Once the retrofit design and specifications were complete, Gerding Edlen hired the Portland branch of Skanska USA as general contractor for the core and shell of the building. Howard S. Wright Construction Co., of Portland, was later chosen as general contractor of the interior build-out portion of the project. Skanska USA and its team gutted the interior of the building, updated it to current building code requirements, added insulation and installed new energy-efficient windows. The showpieces of the project, however, were the addition of a large atrium with two skylights cut from the center of the building and a fifth floor with a 23,000 square-foot, wood-frame penthouse. The fifth floor utilized 11,800 square feet of moisture-resistant GlasRoc Exterior Sheathing, which diligently protected the interior finishes from Portland’s often wet weather.

“We made sure to get the moisture-resistant exterior sheathing for the weather protection it offered,” says Ryan Richards, project manager for Skanska USA. “We’d had to remove part of the roof early in the project for the atrium, so with frequent rains, water intrusion was a constant problem for us. The moisture-proof sheathing allowed us to keep the interior dry enough to get the gypsum board installed and eliminated concerns about mold problems.”

Skanska hired Fred Shearer & Sons Inc., of Beaverton, Ore., one of the longest-running wall and ceiling contractors in the Northwest, for interior wall installation throughout the building. Working with a crew of eight to 12, the contractor installed 168,500 square feet of AirRenew throughout the walls of the building shell and core, 23,000 square feet of shaftliner in the elevator shafts and 5,500 square feet of moisture-proof Diamondback Tilebacker in the restrooms and employee locker rooms.”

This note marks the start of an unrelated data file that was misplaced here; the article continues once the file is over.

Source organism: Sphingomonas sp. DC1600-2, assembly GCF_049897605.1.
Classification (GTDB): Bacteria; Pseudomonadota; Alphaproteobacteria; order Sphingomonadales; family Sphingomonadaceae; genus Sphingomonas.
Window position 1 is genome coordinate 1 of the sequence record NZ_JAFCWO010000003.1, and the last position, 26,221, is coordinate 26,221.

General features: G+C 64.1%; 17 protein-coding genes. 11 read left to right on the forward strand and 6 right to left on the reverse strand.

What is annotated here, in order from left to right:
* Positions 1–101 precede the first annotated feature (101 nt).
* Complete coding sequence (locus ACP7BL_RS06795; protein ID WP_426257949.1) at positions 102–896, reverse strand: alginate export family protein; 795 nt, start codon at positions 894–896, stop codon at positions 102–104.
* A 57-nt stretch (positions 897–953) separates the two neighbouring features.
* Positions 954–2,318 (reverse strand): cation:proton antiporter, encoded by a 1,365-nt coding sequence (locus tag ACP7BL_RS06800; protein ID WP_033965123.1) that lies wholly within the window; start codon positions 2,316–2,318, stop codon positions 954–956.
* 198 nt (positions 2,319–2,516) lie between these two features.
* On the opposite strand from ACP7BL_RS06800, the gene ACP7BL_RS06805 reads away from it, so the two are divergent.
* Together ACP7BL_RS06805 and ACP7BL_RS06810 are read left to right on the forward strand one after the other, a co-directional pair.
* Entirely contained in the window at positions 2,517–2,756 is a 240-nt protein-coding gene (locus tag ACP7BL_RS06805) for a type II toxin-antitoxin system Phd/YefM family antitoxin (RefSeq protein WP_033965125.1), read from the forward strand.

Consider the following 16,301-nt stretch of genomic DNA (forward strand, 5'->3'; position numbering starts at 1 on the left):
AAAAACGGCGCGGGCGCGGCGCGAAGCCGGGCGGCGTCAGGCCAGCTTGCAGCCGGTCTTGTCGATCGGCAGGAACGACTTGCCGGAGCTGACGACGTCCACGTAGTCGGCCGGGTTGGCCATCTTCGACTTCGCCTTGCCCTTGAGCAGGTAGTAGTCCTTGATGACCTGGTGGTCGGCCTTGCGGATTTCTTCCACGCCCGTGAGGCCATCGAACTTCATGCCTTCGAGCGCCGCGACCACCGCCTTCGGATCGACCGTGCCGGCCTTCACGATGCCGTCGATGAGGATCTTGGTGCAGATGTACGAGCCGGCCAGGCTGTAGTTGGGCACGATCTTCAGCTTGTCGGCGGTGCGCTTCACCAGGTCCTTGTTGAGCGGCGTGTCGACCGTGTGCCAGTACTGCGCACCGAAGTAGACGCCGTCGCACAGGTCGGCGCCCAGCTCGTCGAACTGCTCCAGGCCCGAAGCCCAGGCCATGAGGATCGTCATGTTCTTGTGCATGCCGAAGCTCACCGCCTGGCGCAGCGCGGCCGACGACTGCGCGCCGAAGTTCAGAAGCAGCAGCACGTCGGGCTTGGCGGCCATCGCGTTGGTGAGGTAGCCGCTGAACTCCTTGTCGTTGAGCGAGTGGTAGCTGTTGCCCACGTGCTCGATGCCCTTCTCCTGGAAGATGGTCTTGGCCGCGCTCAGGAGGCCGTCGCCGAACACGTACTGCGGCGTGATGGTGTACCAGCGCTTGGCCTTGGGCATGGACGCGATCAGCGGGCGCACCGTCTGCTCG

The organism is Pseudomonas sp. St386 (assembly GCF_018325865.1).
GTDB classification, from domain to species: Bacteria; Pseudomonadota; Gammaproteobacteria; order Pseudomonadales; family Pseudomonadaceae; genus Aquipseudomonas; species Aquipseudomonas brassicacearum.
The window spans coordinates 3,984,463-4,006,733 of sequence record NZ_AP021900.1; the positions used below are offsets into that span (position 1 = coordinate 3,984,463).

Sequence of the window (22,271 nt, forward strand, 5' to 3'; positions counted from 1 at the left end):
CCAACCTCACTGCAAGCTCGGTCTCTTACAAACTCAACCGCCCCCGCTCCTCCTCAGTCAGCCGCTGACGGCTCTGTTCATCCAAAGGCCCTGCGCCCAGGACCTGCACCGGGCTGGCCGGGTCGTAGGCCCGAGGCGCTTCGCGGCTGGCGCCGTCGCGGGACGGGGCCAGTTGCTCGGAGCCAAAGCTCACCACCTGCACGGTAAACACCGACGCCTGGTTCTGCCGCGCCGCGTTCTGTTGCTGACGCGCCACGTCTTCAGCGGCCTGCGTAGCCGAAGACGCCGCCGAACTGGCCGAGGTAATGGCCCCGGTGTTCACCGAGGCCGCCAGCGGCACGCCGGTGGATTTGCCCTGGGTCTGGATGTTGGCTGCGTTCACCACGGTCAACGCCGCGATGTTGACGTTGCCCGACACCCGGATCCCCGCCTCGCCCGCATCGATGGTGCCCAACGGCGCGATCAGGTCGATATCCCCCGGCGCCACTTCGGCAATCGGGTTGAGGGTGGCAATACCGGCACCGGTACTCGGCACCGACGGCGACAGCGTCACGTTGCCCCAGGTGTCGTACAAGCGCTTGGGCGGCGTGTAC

Richards was also impressed with the VOC-scavenging gypsum board.

“Everything went well with the AirRenew board,” he says. “The product arrived on time and Fred Shearer & Sons were able to install it quickly. I’m looking forward to getting the carpet installed so we can see how well this board performs.”

Crews from Skanska USA and Howard S. Wright are currently putting finishing touches on the building, which is expected to be completed in April. Gerding Edlen has been very pleased with the project’s results so far and its adherence to safe operations.

“Everything has run on-time and on-budget, and everyone has been very safety-conscious, which is important because the tenant stressed the need for on-the-job safety,” Kisling says. “Fortunately, Skanska USA is a good partner in regard to safety procedures, and we have not had any lost time incidents on this job.”

Skanska USA has been pleased with the hard work of its construction team and the excellent teamwork between subcontractors.

“Logistically, it was a challenging project but everybody checked in and worked very well with each other,” Richards says. “Good communication helped the job to run a lot more smoothly. It’s been a good project for everybody, and it’s been a pleasure working with Gerding Edlen.”

“I think everybody’s happy with the results of the project so far,” Kisling adds. “That building had been vacant for some time, so it was one property that everyone in the neighborhood was happy to see being redeveloped. It’s going to be a beautiful building and a nice addition to the neighborhood.”